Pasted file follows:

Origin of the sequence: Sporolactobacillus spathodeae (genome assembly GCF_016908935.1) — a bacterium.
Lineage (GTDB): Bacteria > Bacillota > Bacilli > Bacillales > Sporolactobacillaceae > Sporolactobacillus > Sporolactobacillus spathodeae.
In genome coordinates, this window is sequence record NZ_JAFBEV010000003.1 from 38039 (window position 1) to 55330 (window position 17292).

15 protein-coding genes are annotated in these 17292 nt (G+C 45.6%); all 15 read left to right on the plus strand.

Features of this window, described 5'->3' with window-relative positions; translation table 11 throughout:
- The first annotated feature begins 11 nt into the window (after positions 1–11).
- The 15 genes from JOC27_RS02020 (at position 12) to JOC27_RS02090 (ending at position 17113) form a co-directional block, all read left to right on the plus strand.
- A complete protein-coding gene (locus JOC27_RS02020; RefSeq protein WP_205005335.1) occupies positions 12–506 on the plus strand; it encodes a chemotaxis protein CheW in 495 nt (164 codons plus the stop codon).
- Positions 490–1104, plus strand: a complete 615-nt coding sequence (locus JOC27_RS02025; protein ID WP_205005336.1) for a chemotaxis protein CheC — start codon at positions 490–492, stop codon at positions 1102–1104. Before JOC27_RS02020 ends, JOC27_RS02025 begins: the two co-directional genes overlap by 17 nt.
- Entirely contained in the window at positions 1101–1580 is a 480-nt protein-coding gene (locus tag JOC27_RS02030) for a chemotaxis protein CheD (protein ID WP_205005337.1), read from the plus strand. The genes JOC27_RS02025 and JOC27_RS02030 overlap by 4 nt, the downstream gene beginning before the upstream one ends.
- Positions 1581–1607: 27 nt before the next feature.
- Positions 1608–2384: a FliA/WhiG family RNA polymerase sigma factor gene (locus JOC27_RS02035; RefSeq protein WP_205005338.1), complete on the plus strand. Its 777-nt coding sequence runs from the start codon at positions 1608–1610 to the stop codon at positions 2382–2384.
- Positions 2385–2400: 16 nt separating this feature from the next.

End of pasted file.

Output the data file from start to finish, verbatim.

Origin of the sequence: Sporolactobacillus spathodeae (genome assembly GCF_016908935.1) — a bacterium.
Lineage (GTDB): Bacteria > Bacillota > Bacilli > Bacillales > Sporolactobacillaceae > Sporolactobacillus > Sporolactobacillus spathodeae.
In genome coordinates, this window is sequence record NZ_JAFBEV010000003.1 from 38039 (window position 1) to 55330 (window position 17292).

15 protein-coding genes are annotated in these 17292 nt (G+C 45.6%); all 15 read left to right on the plus strand.

Features of this window, described 5'->3' with window-relative positions; translation table 11 throughout:
- The first annotated feature begins 11 nt into the window (after positions 1–11).
- The 15 genes from JOC27_RS02020 (at position 12) to JOC27_RS02090 (ending at position 17113) form a co-directional block, all read left to right on the plus strand.
- A complete protein-coding gene (locus JOC27_RS02020; RefSeq protein WP_205005335.1) occupies positions 12–506 on the plus strand; it encodes a chemotaxis protein CheW in 495 nt (164 codons plus the stop codon).
- Positions 490–1104, plus strand: a complete 615-nt coding sequence (locus JOC27_RS02025; protein ID WP_205005336.1) for a chemotaxis protein CheC — start codon at positions 490–492, stop codon at positions 1102–1104. Before JOC27_RS02020 ends, JOC27_RS02025 begins: the two co-directional genes overlap by 17 nt.
- Entirely contained in the window at positions 1101–1580 is a 480-nt protein-coding gene (locus tag JOC27_RS02030) for a chemotaxis protein CheD (protein ID WP_205005337.1), read from the plus strand. The genes JOC27_RS02025 and JOC27_RS02030 overlap by 4 nt, the downstream gene beginning before the upstream one ends.
- Positions 1581–1607: 27 nt before the next feature.
- Positions 1608–2384: a FliA/WhiG family RNA polymerase sigma factor gene (locus JOC27_RS02035; RefSeq protein WP_205005338.1), complete on the plus strand. Its 777-nt coding sequence runs from the start codon at positions 1608–1610 to the stop codon at positions 2382–2384.
- Positions 2385–2400: 16 nt separating this feature from the next.